President Trump threatened to shut down the government during a contentious and openly hostile meeting with Democratic congressional leaders Nancy Pelosi and Chuck Schumer in the Oval Office Tuesday. The meeting, which took place in front of reporters and television cameras, centered around the ongoing dispute over funding for Trump’s border wall.
Rep. Nancy Pelosi: “The fact is, you do not have the votes in the House.”
President Donald Trump: “Nancy, I do. And we need border security.”
Rep. Nancy Pelosi: “Well, let’s take the vote, and you’ll find out.”
President Donald Trump: “Nancy, Nancy, we need border security. It’s very simple.
Rep. Nancy Pelosi: “Of course we do.”
President Donald Trump: “We need border security.”
Rep. Nancy Pelosi: “We do.”
President Donald Trump: “People are pouring into our country, including terrorists. We have terrorists. We caught 10 terrorists over the last very short period of time. Ten!”
Sen. Chuck Schumer: “We want to do the same thing we did last year this year. That’s our proposal. If it’s good then, it’s good now, and it won’t shut down the government.”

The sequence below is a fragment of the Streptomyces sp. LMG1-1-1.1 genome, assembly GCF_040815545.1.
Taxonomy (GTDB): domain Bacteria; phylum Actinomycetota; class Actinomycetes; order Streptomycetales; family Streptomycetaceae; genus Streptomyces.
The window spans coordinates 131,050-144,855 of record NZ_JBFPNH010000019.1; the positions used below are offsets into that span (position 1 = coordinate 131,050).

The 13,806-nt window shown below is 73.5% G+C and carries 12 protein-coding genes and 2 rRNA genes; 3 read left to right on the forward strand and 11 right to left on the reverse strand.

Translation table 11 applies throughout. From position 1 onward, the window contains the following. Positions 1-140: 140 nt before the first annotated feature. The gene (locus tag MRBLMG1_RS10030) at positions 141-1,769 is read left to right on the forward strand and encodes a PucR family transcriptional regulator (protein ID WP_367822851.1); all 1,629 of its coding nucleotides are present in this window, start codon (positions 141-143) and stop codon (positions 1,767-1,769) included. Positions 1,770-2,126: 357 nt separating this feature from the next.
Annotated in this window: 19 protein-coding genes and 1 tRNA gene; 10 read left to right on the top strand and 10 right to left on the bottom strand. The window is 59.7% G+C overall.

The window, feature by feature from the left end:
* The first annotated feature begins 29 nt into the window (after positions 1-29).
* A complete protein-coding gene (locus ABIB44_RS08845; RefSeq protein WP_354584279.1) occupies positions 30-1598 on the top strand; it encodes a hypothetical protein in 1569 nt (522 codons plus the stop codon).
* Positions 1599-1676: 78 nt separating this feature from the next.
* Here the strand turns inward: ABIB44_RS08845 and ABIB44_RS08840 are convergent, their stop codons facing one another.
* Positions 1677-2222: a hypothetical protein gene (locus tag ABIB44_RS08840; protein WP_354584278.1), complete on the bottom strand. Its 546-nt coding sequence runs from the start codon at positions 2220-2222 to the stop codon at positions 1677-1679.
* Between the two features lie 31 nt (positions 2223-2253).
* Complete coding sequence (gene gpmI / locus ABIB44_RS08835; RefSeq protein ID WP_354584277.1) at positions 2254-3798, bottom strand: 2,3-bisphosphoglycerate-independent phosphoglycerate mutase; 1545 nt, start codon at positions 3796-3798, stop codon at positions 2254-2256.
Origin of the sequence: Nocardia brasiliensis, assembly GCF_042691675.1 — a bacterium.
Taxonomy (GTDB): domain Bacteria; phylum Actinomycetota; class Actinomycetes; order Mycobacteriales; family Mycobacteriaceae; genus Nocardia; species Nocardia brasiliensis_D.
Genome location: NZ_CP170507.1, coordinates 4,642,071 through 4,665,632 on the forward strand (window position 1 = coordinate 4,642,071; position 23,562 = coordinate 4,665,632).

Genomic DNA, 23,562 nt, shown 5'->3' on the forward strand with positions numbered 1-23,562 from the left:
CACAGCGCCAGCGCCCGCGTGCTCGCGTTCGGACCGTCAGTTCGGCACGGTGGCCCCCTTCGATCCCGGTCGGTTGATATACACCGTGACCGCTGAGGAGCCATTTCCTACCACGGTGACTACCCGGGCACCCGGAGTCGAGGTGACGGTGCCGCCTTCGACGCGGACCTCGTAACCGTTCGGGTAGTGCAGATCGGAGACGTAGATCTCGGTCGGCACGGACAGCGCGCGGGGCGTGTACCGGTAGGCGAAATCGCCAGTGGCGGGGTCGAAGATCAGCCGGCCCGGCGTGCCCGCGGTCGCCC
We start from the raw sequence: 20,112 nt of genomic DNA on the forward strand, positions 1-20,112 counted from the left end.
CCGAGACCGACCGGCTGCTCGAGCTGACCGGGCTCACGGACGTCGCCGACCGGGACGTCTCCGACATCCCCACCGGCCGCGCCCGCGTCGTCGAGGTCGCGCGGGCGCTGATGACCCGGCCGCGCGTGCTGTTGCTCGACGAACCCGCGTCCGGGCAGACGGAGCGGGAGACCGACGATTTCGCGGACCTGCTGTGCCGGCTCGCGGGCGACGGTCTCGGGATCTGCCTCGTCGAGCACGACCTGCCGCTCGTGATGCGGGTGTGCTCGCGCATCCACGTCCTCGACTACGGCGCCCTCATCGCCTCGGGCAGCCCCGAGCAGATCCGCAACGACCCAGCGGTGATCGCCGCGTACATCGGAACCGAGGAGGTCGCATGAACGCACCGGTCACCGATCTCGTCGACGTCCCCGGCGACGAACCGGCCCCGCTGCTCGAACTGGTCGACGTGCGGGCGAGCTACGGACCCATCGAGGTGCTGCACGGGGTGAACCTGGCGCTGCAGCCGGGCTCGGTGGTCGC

President Donald Trump: “If we don’t get what we want, one way or the other, whether it’s through you, through a military, through anything you want to call, I will shut down the government.”
Sen. Chuck Schumer: “OK, fair enough.”
President Donald Trump: “Absolutely. And I am proud.”
Sen. Chuck Schumer: “We disagree. We disagree.”
President Donald Trump: “And I’ll tell you what: I am proud to shut down the government for border security, Chuck.”
Trump and Congress will have to agree on a spending bill by December 21 in order to avert a shutdown.